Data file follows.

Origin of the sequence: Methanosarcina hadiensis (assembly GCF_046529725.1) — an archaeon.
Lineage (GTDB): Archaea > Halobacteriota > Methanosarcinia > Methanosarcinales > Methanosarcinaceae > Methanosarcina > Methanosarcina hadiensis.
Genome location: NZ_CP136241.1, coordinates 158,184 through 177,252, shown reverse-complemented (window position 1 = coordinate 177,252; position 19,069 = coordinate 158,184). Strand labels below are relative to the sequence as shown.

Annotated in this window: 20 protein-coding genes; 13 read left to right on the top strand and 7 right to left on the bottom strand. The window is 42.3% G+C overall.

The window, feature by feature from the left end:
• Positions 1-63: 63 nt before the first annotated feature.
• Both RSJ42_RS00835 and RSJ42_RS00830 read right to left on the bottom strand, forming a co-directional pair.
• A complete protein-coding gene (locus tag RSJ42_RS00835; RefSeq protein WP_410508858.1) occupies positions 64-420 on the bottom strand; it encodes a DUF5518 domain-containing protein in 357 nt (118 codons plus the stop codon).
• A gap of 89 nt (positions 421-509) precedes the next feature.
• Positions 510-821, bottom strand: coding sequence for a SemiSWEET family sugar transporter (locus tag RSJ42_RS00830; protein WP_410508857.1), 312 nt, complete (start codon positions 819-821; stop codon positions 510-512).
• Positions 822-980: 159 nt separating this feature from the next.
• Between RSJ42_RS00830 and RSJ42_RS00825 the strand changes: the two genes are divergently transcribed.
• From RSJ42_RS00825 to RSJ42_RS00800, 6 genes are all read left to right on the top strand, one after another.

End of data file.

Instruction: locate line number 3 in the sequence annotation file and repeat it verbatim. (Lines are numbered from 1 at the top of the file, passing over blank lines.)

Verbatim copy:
Genome location: NZ_CP136241.1, coordinates 158,184 through 177,252, shown reverse-complemented (window position 1 = coordinate 177,252; position 19,069 = coordinate 158,184). Strand labels below are relative to the sequence as shown.